Despite Prime Minister Narendra Modi's appeal to people to refrain from "panic buying", people in various parts of the national capital were on Friday seen queuing up outside grocery shops and pharmacies to stock up essential items.
Many people in the city fear that even going to markets could pose a threat and departmental stores have started reporting a gap in demand and supply of commodities.
Dilpreet Kaur, a housewife and a resident of Janakpuri area, said she has stocked essential food items like wheat, sugar and oil.
"We are not going to the market because the virus is out there. If we go to the market daily for food and vegetables, then there is a greater chance of contracting the disease. I would rather prefer to store food stock for a month or two," she said, hoping that her family would not have to venture out incase of exigency," she said.
Harpeet Kaur, a school teacher, said she has stocked ration for 15 days.
"If today emergency is declared, then we will cook dal, roti and rice," she said.
The Delhi government on Friday ordered closure of all malls and haat bazaars in the national capital in view of the coronavirus threat, but exempted grocery stores and pharmacies in them.
Calling for "resolve and restraint" to fight coronavirus, Prime Minister Modi on Thursday asked the entire country to observe 'Janta curfew' on Sunday.
Modi also said "panic-buying" must be avoided and essential things, including medicines, should not be hoarded.
There were serpentine queues outside departmental stores like Kendriya Bhandar and EasyDay and people were seen stocking up essential commodities and even masks and sanitisers, which have been very high in demand since the outbreak.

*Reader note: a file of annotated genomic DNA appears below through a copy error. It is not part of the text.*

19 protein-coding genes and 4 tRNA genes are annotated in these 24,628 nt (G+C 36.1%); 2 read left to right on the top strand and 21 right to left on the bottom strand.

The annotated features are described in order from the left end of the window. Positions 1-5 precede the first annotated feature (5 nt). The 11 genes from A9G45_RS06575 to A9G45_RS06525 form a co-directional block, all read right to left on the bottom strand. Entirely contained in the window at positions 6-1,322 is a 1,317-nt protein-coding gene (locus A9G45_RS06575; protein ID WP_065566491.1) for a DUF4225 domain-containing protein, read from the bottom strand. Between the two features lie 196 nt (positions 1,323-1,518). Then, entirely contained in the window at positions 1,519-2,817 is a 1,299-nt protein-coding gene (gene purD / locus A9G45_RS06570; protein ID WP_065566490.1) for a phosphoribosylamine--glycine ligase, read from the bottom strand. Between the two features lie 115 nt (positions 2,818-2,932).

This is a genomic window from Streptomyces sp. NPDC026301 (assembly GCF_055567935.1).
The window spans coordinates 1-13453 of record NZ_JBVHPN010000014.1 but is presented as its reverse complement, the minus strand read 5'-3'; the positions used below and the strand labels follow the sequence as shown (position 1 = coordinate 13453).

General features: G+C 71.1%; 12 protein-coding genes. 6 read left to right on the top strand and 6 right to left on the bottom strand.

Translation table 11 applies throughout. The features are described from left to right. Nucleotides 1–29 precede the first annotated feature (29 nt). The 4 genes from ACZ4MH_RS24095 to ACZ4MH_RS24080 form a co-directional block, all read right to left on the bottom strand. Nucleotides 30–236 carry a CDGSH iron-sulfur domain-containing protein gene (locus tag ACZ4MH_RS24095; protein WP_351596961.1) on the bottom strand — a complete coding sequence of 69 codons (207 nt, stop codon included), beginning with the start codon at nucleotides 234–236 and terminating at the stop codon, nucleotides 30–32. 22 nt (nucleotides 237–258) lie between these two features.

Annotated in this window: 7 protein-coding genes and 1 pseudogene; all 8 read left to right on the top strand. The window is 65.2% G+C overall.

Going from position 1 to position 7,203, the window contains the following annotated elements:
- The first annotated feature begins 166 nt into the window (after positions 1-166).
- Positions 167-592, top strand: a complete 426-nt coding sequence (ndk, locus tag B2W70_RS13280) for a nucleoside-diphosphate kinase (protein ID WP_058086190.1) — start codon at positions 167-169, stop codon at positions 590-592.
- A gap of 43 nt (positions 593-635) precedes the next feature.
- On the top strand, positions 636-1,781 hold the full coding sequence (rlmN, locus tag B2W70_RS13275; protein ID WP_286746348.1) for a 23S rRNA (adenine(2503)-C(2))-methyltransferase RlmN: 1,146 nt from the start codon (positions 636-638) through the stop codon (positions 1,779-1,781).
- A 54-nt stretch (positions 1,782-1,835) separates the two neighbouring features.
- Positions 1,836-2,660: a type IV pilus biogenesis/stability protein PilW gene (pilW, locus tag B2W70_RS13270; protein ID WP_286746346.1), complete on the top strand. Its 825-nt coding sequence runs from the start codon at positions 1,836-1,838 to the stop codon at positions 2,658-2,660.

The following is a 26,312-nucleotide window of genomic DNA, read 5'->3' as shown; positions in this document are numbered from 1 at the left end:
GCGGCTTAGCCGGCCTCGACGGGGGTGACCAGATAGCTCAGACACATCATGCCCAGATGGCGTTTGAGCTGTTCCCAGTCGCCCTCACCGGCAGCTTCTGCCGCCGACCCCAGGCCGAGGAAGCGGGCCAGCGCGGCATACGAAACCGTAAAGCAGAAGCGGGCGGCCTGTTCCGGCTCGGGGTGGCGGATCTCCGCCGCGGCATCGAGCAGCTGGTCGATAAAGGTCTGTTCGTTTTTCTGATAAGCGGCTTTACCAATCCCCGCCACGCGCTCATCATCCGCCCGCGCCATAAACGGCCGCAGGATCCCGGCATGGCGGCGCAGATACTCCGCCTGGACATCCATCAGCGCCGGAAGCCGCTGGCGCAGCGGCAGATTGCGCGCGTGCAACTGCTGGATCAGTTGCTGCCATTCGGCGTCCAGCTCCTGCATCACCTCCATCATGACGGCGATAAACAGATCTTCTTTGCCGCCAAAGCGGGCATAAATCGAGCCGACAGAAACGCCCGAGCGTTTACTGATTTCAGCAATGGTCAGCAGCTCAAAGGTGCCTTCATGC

Anil Rohila, a regular customer of EasyDay at Vishwas Nagar area, said since the coronavirus outbreak, household stuff has been high on demand.
"We visited two-three shops for buying dal and sanitiser but it is difficult to find out. We have to wait as there is no other option left," he said while standing in a long queue to fill his trolley with necessary household items.
Another customer, Lalit rued the shortage of hand sanitiser.
Anuj, an EasyDay employee, said there is a gap between demand and supply, but the store has been getting new stock regularly.
"There is enough for everyone if we all work together," he added.
Gajendra Yadav, a head constable with the Delhi Police, said if people keep stocking up food items then what will be left for others.
Manoj Tiwari, an employee of Kendriya Bhandar at Mahadev Road, said although there has been a rise in demand as people have been stocking up food items, but they have been replenishing it regularly.
(This story has not been edited by Business Standard staff and is auto-generated from a syndicated feed.)